As Economic Growth Expands, So Does Black Income Expand

As Economic Growth Expands, So Does Black Income Expand
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As a boy with his family in 1968, this author visited Virginia from the north and had to ask his parents why flags weren’t at half-staff following Martin Luther King’s assassination.  Today, anyone with memories of the 1950’s and 60’s recognizes race relations have come a long way, as has The Old Dominion, yet a distance to go remains.

In their own way, racial income statistics, covering a broad national cross section, can be more wrenching than George Floyd footage, an isolated although for many blacks representative incident.

In 2018, over half a century since the Civil Rights Act, black household income was just 62% of the level for whites.  Worse, after steadily increasing for three decades from 58% in 1980 (the beginning of Census Bureau data) to 68%, this ratio has fallen since 2008.  The decade-long deterioration in back Americans’ economic status likely is a root cause of recent racial unrest catalyzed by police brutality.

Black income decline in the last decade is due to slow economic growth since the Financial Crisis and not some sudden change in racial attitudes compared with the previous thirty years.  The major driver of black household income is black employment, and black employment’s major driver is economic growth.  Since the Financial Crisis recovery in 2010, U.S economic growth averaged 2.3% for ten years, compared with 3.1% for the previous thirty years of black income progress.  In years black incomes gained relative to whites, growth averaged 3.2% compared to 1.8% in years black incomes receded.

Notwithstanding evident slow but steady black advances before 2008, the U.S. economy had entered a period of stagnation.  Liberal Northwestern economist Michael Gordon describes a “slowdown” since 1970, termed “The Great Stagnation” by libertarian George Mason economics professor Tyler Cowen.   Gordon notes additional decline in growth since 2006 which has tipped black incomes into retrenchment.  The deterioration prompts outcry for yet more government spending, but this politically convenient nostrum from antiquated economics textbooks has failed for the last fifty years.  Increased government spending is the signal characteristic of the Great Stagnation.  From 1952 to 1971, U.S. government spending was 28% of the entire economy, rising to 34% since then.  Since 1970 there is a very strong negative relationship between government spending and both investment and growth, some of which is the ups and downs of the business cycle, but, adjusted for cycles, government spending’s negative effect remains.  This is true, not just for the U.S. but for other advanced economies as well.  Countries with increased government see slower growth and countries with larger government sectors generally grow more slowly than their smaller government counterparts.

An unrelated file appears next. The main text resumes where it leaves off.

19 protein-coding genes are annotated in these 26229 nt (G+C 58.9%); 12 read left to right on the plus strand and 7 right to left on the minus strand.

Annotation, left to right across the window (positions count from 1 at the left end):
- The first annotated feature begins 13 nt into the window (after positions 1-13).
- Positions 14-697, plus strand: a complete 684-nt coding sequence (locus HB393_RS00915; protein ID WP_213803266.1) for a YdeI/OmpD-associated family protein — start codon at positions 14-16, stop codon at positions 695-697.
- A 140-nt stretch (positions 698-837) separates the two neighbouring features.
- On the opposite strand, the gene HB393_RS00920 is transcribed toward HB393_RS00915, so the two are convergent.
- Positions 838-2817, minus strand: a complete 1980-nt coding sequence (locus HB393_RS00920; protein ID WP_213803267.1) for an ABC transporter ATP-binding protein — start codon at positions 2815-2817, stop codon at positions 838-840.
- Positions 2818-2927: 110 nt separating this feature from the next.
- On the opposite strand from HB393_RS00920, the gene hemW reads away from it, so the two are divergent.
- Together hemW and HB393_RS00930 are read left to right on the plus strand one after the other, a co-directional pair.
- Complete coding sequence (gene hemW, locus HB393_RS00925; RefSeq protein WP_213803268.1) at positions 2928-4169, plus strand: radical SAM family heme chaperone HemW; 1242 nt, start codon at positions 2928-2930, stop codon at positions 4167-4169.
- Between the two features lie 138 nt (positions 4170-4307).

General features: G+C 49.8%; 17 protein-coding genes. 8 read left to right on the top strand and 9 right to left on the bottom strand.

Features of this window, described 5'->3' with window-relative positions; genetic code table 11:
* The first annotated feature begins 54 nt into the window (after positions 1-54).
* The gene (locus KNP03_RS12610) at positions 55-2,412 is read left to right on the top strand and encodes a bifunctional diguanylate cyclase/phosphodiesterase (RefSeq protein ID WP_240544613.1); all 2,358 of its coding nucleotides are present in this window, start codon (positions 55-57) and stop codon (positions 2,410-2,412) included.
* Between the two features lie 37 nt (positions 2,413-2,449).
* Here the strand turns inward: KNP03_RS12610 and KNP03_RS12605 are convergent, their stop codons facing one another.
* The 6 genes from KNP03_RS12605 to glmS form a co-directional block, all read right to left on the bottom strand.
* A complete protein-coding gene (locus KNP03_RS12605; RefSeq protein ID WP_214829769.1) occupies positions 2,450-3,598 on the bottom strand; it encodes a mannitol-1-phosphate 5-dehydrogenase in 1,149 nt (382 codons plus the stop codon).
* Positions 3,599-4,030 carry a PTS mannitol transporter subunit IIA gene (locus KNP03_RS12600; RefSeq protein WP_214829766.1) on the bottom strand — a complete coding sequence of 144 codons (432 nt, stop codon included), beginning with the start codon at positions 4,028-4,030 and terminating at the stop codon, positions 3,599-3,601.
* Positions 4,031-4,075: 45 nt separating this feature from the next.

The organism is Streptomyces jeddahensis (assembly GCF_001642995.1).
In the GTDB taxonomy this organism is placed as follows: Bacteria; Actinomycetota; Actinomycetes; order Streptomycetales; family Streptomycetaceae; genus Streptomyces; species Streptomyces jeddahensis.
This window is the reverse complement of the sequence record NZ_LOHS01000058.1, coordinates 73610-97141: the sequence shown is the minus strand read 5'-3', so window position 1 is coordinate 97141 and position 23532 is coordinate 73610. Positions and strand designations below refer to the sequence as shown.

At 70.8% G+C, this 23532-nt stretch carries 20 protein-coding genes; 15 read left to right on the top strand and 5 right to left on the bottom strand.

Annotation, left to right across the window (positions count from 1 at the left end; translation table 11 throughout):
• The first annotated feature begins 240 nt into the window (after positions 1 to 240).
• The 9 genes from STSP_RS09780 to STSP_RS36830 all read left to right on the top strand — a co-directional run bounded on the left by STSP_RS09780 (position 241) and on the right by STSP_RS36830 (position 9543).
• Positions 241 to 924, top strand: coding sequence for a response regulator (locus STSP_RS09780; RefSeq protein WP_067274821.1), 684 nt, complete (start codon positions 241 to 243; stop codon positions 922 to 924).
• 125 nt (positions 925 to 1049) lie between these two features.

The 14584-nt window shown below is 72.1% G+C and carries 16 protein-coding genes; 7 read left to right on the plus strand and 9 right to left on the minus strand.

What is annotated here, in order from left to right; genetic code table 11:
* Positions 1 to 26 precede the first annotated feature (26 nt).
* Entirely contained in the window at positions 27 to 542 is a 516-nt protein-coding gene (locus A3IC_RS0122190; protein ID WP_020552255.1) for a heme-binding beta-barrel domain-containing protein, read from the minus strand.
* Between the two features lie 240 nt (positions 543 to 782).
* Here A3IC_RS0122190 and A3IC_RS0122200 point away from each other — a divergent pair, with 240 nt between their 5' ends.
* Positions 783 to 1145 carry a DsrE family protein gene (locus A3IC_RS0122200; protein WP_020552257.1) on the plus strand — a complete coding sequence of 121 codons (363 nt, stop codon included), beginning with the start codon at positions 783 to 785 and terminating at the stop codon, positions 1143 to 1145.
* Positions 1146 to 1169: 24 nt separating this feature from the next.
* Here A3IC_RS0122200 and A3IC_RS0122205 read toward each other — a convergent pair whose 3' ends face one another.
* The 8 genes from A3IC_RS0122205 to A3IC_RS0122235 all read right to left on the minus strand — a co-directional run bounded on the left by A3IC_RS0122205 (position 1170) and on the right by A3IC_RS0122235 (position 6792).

The U.S. situation is worsening.  The Congressional Budget Office projects another increase in government spending of 2.4% of Gross Domestic Product over the next 10 years with still more after that.  This path of diminishing prospects is selling out not just the young generation but the disadvantaged as well.

Don’t look to either party to face these issues.  The Democrats offer merely redistributionist concoctions to increase spending that already have stifled growth around the world in Europe, Japan, and here.  The Republicans, once a fount for innovative reform, are too brain dead even to muster an alternative to the Rube Goldberg contraption of Obamacare.  Bipartisan adherence to the Alfred E. Neumann “What me worry?” doctrine of public finance must end before the wreckage of debt and deficits threatens everything government does.

Radical spending reform is unimaginable in this era of polarized political trench warfare but countries that did this prospered with accelerated growth.  Bernie Sanders favorite, Sweden, cut government spending by 20% of GDP and saw growth accelerate 1% yearly.  Ireland reduced government by even more and grew 9% annually for the last six years.  Throughout the world, countries such as Switzerland and Singapore have retirement and health plans superior to our insolvent programs.

From crossing the Bering Strait 20,000 years ago to arriving in rickety boats whether in the 1600’s or today, the promise of a better future has drawn Americans, excepting those who arrived enslaved.  Their descendants must now fully participate in this promise.  For them, it’s black jobs that matter, and those jobs need growth to “ring from every mountainside” enabling black Americans to join a thriving mainstream.  Better than any big government program, radical spending reform can do this.

Douglas Carr is a financial markets and macroeconomics researcher. He has been a think tank fellow, professor, executive and investment banker.

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